EBOOK ô EPUB Affairs of Honor National Politics in the New Republic è 9780300097559 FREE Î HANNAHREDHEAD

Joanne B. Freeman × Affairs of Honor National Politics in the New Republic EBOOK

EBOOK ô EPUB Affairs of Honor National Politics in the New Republic è 9780300097559 FREE Î HANNAHREDHEAD ☆ In this extraordinary book Joanne Freeman offers a major reassessment of political culture in the early years of the American republic By exploring IcBy illuminating this culture of honor Freeman offers new understandings of some of the most perplexing events of early American history including the notorious duel between Burr and Hamilton A major reconsideration of early American politics Affairs of Honor offers a profoundly human look at the anxieties and political realities of leaders struggling to define themselves and their role in the new nation What Freeman offers in Affairs of Honor is a comprehensive study of the personal culture of America's earliest years as a nation This text is unlike anything we've ever seen before largely digging into personal diaries from American colonial times showing a new perspective that goes beyond the 'show' and the 'facade' When we study history it's easy to fall into that very mindset wherein we forget that the people we are studying were real human beings with families friends and children Because of the lack of personal primary sources of such time periods this area of history is often overlooked; but nevertheless Freeman offers a remarkable well researched book that is a must read for any historian of early American history This book will open your eyes to the love hate and betrayal that went on in American politics behind the scenes during her greatest yearsBrent M McCulley 101713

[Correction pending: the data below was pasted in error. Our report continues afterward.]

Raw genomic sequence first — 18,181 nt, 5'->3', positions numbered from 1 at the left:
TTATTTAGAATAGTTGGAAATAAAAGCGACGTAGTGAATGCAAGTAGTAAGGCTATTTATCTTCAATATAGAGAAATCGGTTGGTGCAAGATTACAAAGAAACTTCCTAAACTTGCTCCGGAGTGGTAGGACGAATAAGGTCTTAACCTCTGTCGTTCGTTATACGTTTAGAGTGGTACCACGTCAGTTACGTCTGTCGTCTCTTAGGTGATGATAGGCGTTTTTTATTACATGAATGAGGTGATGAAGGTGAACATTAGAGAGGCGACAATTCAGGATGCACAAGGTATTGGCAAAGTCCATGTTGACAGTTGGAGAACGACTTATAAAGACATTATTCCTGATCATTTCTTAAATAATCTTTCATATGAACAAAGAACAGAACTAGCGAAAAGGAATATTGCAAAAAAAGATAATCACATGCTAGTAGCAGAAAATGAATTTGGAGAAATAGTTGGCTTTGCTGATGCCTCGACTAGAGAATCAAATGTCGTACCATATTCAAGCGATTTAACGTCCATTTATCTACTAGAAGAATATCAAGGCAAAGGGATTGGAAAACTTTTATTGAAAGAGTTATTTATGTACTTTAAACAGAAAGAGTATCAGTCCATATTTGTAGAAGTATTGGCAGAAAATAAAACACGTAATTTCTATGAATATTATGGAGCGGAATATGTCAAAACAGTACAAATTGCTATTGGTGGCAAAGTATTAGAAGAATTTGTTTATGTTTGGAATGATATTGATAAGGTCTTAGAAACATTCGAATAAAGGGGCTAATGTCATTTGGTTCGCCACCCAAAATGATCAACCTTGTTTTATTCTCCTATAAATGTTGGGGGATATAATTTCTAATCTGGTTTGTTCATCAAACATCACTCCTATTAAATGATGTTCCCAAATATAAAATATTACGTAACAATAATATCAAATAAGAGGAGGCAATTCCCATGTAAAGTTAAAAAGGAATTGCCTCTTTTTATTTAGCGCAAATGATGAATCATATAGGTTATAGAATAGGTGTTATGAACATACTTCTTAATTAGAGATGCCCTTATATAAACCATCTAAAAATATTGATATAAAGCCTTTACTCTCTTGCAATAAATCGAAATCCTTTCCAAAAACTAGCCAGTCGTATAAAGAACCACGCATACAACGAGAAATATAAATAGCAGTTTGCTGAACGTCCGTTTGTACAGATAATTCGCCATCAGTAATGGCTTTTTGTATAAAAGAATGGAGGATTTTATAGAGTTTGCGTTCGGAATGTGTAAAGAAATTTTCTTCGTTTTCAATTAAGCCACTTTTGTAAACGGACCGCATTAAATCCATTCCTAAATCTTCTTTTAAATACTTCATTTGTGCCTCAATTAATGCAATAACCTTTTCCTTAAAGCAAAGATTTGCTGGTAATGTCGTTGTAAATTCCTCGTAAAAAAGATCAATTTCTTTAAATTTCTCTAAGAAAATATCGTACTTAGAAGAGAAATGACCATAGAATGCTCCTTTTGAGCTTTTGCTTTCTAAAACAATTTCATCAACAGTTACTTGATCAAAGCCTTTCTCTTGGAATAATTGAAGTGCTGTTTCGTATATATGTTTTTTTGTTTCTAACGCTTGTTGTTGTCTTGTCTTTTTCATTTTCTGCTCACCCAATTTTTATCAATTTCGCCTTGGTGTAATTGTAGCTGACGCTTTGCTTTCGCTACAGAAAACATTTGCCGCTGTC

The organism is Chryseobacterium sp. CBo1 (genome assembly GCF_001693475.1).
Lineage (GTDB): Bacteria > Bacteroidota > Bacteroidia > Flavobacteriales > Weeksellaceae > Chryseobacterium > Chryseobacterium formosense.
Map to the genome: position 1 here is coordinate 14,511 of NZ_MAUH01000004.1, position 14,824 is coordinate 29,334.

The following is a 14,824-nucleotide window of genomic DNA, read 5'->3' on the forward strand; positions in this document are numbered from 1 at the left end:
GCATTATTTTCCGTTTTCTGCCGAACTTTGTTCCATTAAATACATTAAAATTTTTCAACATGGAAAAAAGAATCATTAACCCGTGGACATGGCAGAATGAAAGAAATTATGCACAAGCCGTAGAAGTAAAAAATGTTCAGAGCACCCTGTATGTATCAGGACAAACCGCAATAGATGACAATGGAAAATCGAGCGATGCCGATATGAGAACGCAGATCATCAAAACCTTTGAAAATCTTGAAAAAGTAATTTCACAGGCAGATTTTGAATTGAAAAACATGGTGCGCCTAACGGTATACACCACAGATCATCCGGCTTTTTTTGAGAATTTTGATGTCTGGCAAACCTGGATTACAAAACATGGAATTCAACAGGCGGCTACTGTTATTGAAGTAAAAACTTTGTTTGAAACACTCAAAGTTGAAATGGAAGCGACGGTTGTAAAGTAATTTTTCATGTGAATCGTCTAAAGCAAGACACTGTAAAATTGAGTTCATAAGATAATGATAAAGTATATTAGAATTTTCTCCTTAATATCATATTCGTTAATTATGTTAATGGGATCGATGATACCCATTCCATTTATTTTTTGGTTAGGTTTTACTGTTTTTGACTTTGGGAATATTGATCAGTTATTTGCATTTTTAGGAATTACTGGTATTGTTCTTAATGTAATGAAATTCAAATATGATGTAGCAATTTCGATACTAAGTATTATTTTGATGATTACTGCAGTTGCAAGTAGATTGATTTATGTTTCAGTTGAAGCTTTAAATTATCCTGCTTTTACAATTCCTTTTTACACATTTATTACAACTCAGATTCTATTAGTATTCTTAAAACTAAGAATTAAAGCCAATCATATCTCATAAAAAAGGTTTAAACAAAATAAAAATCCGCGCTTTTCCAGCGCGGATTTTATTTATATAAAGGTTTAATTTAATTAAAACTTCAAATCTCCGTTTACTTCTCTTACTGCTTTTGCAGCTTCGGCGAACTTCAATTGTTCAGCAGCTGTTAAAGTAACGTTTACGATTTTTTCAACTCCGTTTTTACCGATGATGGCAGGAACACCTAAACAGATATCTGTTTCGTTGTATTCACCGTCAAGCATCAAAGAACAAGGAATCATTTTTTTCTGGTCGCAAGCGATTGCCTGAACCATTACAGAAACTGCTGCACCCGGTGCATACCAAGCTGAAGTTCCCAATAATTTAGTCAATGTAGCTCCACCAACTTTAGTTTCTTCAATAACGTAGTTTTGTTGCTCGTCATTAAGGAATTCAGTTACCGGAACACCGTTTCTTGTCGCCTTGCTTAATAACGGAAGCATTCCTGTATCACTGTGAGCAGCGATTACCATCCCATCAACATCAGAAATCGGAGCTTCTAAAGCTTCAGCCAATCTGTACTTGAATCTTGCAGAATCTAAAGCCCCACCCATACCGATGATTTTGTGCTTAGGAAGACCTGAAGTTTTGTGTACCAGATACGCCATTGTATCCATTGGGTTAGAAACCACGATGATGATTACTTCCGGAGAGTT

TEXT Õ Affairs of Honor National Politics in the New Republic × Joanne B. Freeman